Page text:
Commonly used term for a launch vehicle. One burning liquid or solid fuel and carrying Its own oxidizer, enabling combustion to continue outside of the earth's atmosphere.
The time at which a rocket consumes its propellants.
Balloon Type Rocket
A liquid-fuel rocket that requires the pressure of its propellants (or other gases) within it to give it structural integrity.
Another name for a multi-stage rocket.
This is an ideal rocket.
A longitudinal protuberance on a rocket body used to house wiring, piping, etc., so as to not route the wiring through the propellant tanks.
A small rocket used in space to impart an acceleration to a tank system to insure that the liquid propellants collect in the tank in such a manner as to flow properly into the pumps or thrust chamber.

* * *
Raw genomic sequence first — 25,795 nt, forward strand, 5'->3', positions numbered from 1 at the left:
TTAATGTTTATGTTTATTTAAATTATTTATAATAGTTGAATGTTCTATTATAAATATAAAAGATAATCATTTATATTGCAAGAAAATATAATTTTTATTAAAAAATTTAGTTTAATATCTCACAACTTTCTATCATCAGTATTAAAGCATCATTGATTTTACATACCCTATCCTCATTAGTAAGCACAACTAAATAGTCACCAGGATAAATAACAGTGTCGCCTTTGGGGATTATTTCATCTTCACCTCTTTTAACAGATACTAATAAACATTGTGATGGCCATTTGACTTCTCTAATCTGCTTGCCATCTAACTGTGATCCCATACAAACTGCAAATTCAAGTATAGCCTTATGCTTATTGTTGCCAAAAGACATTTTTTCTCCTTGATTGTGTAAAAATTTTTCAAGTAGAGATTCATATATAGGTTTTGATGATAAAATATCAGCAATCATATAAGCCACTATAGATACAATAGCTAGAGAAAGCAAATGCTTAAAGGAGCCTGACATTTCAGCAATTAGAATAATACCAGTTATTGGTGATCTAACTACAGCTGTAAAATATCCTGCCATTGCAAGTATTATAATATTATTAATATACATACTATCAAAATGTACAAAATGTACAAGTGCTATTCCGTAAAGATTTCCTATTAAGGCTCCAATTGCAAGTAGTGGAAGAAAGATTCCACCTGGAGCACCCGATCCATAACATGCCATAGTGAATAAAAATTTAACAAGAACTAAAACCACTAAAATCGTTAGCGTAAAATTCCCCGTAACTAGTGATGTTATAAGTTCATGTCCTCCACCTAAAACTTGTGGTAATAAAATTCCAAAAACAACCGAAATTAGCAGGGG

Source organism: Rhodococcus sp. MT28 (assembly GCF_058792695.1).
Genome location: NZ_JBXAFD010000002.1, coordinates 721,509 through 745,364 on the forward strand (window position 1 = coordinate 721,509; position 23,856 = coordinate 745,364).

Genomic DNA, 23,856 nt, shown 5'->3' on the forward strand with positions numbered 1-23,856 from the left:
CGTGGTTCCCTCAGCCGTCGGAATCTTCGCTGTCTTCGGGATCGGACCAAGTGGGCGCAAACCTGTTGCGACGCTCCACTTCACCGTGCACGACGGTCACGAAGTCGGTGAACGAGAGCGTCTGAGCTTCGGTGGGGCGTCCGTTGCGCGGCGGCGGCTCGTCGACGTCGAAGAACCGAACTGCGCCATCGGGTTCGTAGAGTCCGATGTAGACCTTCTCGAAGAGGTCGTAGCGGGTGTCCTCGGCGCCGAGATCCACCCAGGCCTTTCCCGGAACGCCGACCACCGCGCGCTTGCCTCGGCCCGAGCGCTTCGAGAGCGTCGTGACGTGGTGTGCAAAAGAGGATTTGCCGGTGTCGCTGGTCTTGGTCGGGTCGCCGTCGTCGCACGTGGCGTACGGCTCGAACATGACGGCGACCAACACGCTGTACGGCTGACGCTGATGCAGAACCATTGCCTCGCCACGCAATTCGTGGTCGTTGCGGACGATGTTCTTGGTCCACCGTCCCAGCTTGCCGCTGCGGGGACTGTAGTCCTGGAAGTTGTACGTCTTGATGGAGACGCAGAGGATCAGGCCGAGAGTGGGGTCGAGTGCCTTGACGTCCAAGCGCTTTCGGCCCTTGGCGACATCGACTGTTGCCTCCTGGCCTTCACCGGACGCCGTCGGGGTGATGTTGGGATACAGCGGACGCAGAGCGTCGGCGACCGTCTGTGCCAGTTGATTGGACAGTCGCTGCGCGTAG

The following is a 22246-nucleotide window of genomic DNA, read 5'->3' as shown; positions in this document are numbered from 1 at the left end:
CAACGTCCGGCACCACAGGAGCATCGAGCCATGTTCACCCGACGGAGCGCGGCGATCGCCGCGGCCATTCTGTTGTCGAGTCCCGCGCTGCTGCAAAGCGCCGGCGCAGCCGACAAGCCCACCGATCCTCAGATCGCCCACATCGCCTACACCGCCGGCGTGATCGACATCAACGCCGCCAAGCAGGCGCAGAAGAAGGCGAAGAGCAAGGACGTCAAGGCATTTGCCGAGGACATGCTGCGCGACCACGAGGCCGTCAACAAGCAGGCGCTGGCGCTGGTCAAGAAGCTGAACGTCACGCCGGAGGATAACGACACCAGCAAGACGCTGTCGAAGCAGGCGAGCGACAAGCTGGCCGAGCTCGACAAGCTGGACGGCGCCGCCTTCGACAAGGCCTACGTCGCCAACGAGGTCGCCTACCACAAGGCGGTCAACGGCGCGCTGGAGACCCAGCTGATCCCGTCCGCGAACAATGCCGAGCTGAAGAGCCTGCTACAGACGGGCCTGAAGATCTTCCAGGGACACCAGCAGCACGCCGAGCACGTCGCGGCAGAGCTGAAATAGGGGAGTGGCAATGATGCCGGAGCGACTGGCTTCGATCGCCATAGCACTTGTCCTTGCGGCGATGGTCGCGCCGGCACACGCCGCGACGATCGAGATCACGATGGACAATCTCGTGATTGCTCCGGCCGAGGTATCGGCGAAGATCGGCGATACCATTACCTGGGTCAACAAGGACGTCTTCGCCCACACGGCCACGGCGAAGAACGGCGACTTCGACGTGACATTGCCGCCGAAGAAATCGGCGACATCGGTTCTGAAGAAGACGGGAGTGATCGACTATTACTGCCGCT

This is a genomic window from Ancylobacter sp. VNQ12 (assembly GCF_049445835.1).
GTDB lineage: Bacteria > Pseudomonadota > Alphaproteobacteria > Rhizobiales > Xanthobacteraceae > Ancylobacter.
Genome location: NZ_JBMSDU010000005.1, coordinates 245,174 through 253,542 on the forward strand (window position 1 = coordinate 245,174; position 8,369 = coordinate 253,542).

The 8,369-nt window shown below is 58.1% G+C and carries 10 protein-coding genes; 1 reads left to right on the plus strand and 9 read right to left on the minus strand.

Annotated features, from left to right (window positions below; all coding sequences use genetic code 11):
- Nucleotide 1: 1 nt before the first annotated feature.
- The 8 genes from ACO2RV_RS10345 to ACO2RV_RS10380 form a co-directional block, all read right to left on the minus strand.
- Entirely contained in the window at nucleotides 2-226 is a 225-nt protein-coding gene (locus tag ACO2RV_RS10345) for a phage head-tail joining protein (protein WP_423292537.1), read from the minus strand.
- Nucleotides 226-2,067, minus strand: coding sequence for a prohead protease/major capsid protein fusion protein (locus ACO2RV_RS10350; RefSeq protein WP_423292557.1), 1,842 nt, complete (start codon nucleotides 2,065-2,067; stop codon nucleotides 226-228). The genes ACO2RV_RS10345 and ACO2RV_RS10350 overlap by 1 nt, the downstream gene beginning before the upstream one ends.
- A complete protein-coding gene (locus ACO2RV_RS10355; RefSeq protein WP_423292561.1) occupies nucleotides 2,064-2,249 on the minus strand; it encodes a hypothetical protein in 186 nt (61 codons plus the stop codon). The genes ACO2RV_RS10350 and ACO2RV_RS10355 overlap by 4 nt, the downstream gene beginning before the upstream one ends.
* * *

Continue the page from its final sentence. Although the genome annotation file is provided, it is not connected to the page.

A second or later stage in a multistage rocket.
A rocket with sufficient thrust to launch a vehicle directly into the air.
- 1232 Rockets invented in China to defend city of Kaifeng against Mongol invaders.
- 1500 Chinese scientist Wan Hu ties 47 gunpowder rockets to a chair in an effort to make a flying machine, but it explodes and kills him!
- 1804 Rockets developed by the British Army Corp reached height of 1830m.
- 1926 Goddard launched the first liquid-fueled rocket.
- 1934 Wernher von Braun, a German engineer, develops a rocket powered by liquid fuel. It reaches a height of 2.4km.
See also: Braun, Werner von, Goddard, Robert Hutchings, Liquid Air Rocket, Ramjet, Ram-Rocket, Rocket Engine, Rocket Fuel, Rocket Nozzle, Rocketsonde, Scramjet, Solid Rocket, Thrust, Thrusters, Vehicle Mass Ratio.